Delaney Admitted to American College of Trial Lawyers
W. Patrick Delaney, a Senior Partner at the firm and Chair of its litigation practice group, has become a Fellow of the American College of Trial Lawyers, one of the premier legal associations in America.
The induction ceremony at which Mr. Delaney became a Fellow took place during the recent 2010 Annual Meeting of the College in Washington, D.C.
Mr. Delaney, whose practice is concentrated in the area of Commercial Litigation, is an experienced trial lawyer who has spent his entire career litigating disputes in state and federal courts. He is the third attorney currently practicing at MacDonald Illig to be recognized by the American College of Trial Lawyers. He joins T. Warren Jones and Roger H. Taft in receiving this highly-regarded distinction.
Fellowship in the College is extended by invitation only, and only after careful investigation, to those experienced trial lawyers who have mastered the art of advocacy and whose professional careers have been marked by the highest standards of ethical conduct, professionalism, civility and collegiality.
About the American College of Trial Lawyers: Founded in 1950, the College is composed of the best of the trial bar from the United States and Canada. Lawyers must have a minimum of fifteen years trial experience before they can be considered for Fellowship.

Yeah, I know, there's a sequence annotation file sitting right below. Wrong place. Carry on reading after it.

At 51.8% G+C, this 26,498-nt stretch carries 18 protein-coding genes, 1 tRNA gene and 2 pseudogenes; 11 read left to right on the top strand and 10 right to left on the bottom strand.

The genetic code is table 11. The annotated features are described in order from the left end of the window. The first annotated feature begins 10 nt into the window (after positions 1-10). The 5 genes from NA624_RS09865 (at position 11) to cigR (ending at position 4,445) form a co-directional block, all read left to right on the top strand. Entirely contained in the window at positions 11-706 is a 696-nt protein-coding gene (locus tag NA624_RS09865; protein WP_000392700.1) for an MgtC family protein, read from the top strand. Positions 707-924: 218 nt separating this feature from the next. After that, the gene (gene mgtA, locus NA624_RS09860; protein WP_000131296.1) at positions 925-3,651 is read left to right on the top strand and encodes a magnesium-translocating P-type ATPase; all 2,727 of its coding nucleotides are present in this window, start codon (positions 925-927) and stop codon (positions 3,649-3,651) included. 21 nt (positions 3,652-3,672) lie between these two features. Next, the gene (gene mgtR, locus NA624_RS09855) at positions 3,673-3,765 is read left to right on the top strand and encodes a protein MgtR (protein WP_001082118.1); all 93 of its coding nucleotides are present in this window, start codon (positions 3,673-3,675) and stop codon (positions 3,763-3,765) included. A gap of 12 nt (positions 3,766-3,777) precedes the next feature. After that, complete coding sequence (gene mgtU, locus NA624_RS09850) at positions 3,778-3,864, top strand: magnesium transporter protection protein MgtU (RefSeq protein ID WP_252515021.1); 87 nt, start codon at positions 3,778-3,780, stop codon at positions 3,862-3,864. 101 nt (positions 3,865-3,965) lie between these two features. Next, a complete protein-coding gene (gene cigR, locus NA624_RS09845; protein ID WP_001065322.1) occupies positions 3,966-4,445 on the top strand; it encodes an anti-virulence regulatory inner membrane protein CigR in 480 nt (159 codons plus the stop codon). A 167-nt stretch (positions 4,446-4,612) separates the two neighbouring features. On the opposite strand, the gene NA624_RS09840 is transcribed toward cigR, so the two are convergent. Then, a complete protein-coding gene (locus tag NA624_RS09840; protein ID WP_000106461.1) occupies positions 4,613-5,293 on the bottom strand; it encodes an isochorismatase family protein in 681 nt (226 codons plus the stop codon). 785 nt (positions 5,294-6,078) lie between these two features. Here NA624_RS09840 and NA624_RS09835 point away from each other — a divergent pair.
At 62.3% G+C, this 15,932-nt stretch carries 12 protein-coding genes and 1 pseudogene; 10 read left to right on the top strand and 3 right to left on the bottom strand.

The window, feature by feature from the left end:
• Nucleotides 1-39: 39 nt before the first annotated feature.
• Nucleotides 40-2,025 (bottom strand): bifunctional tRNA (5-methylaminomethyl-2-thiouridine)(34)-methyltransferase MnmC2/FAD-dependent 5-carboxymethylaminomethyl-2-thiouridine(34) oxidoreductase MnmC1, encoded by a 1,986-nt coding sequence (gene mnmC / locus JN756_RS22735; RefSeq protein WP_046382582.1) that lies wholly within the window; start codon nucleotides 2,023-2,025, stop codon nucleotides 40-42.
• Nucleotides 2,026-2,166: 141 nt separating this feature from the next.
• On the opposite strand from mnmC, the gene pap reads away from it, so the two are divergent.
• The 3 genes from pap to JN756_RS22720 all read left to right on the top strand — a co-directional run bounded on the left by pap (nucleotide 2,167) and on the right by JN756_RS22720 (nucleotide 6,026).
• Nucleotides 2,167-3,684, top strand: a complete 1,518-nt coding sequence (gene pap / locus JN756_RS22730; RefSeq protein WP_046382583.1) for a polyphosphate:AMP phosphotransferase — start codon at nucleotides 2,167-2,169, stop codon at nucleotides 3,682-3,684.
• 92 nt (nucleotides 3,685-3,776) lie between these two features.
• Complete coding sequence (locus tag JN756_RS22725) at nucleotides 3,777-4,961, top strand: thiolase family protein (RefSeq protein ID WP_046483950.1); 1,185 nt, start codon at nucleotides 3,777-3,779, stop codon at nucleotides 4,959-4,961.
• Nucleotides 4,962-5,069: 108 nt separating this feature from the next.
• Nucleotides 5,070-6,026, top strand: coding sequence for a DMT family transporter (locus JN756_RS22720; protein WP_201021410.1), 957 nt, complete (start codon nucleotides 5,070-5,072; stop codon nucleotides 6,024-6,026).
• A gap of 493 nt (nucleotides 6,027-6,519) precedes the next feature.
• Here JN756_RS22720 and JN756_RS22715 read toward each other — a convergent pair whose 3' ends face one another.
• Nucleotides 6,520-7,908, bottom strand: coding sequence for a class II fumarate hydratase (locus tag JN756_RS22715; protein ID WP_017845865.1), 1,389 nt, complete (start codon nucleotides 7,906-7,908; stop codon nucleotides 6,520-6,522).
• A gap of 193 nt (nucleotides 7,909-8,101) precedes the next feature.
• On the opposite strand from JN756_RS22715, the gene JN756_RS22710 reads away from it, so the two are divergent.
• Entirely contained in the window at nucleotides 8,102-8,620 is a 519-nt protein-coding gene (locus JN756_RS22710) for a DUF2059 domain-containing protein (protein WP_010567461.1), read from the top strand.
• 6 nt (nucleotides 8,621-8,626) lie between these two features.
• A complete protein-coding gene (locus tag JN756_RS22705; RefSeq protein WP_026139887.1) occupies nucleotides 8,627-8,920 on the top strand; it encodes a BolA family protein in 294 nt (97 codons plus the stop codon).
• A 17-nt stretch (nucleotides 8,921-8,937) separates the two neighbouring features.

Membership in the College cannot exceed one percent of the total lawyer population of any state or province. There are currently approximately 5,790 members in the United States and Canada, including active Fellows, Emeritus Fellows, Judicial Fellows (those who ascended to the bench after their induction) and Honorary Fellows. The College strives to improve and elevate the standards of trial practice, the administration of justice and the ethics of the trial profession. Qualified lawyers are called to Fellowship in the College from all branches of trial practice. They are carefully selected from among those who customarily represent plaintiffs in civil cases and those who customarily represent defendants, those who prosecute people accused of crime and those who defend them. The College is thus able to speak with a balanced voice on important issues affecting the legal profession and the administration of justice.